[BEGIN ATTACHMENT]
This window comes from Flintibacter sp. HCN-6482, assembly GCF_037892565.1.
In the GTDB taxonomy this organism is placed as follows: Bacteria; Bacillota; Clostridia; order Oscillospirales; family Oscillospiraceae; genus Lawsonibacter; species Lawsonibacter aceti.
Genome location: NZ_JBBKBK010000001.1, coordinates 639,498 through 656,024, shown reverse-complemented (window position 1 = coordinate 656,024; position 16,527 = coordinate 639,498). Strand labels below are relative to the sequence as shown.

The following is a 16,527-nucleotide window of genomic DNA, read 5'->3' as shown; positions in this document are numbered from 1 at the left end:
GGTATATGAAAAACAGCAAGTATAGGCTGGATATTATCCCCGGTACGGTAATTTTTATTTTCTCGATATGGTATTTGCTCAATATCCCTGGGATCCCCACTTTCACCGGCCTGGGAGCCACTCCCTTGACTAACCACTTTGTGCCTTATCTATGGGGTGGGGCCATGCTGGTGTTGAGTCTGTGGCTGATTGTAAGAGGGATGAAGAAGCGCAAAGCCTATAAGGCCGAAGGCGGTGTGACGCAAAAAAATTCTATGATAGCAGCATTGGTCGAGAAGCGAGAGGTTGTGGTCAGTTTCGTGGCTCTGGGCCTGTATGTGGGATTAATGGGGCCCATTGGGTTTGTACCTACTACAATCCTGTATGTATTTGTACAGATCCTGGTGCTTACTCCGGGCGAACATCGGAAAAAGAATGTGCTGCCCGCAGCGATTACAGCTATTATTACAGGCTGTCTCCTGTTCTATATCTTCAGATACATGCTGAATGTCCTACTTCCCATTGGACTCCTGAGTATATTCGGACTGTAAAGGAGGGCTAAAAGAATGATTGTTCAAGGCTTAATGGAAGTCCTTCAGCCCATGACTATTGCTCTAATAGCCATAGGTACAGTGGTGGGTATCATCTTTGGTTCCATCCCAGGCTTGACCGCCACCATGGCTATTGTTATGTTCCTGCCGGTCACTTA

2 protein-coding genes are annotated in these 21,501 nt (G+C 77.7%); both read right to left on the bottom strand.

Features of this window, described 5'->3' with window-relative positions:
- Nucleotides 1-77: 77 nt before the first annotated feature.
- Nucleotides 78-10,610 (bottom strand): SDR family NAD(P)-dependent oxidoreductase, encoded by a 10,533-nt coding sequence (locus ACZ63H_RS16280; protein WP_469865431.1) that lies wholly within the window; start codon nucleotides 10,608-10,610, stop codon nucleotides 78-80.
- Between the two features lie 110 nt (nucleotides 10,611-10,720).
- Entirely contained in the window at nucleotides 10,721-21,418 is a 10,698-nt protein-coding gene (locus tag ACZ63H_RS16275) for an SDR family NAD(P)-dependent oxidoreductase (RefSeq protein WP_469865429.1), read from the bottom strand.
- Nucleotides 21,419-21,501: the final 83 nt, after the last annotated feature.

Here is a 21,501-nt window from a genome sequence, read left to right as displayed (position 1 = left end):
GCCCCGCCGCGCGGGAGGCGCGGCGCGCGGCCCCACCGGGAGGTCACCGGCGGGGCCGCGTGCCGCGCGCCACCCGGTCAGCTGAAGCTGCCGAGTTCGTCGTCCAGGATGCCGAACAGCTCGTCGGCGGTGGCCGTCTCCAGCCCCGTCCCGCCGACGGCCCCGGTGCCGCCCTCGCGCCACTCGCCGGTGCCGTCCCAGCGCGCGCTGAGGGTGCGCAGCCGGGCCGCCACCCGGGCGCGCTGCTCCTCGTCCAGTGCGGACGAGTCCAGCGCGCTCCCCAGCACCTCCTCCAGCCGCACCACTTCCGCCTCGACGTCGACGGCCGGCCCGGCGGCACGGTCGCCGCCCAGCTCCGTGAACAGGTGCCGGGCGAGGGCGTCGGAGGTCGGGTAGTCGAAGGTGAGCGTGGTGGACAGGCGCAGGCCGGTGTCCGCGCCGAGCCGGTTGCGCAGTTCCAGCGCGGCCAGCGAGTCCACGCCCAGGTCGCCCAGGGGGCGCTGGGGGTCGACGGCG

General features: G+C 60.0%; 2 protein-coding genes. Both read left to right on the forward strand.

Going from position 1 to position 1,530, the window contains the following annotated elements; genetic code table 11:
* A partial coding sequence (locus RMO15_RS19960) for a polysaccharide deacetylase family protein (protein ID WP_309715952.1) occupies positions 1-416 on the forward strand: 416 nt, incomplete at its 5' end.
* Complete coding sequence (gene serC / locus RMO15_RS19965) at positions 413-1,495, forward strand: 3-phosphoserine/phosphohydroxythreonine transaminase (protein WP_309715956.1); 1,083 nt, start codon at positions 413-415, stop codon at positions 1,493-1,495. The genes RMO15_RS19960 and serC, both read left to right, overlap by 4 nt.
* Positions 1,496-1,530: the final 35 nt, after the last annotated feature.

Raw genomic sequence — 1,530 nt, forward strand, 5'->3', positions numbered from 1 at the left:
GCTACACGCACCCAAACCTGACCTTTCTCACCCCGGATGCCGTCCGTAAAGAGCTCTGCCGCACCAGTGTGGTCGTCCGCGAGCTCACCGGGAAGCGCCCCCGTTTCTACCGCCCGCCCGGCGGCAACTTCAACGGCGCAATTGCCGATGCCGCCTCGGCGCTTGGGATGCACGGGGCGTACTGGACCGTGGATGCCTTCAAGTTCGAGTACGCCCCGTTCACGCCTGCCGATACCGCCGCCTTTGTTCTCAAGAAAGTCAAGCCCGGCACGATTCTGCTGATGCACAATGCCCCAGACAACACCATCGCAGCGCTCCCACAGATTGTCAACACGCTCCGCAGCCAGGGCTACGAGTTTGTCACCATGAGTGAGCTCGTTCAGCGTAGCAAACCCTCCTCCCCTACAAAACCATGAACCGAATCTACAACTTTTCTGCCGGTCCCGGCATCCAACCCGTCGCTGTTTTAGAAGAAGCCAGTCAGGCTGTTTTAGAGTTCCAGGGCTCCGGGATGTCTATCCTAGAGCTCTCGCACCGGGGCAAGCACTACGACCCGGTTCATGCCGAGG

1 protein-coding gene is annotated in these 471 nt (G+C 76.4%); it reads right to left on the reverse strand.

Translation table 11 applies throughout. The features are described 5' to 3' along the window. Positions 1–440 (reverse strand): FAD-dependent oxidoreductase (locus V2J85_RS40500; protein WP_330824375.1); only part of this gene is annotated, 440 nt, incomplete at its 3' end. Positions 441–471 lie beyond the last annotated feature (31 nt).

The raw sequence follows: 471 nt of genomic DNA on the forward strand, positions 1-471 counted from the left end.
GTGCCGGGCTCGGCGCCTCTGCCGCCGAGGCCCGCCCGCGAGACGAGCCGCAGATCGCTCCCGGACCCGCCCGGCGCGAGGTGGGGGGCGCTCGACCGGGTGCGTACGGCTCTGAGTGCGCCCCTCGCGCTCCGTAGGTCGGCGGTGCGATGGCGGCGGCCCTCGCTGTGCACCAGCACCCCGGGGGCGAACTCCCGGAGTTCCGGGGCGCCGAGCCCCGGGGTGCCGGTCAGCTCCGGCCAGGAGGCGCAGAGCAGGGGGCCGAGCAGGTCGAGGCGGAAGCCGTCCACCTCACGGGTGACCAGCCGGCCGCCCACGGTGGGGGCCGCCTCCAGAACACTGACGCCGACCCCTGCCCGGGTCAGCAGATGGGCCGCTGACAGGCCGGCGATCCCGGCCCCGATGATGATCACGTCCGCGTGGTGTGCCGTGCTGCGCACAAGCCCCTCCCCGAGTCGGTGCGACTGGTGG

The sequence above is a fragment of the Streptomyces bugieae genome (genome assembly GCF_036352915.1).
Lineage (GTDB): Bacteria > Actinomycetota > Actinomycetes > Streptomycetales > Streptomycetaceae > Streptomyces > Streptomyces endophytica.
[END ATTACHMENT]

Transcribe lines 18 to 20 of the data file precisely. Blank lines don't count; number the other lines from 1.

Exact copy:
* Complete coding sequence (gene serC / locus RMO15_RS19965) at positions 413-1,495, forward strand: 3-phosphoserine/phosphohydroxythreonine transaminase (protein WP_309715956.1); 1,083 nt, start codon at positions 413-415, stop codon at positions 1,493-1,495. The genes RMO15_RS19960 and serC, both read left to right, overlap by 4 nt.
* Positions 1,496-1,530: the final 35 nt, after the last annotated feature.

Raw genomic sequence — 1,530 nt, forward strand, 5'->3', positions numbered from 1 at the left: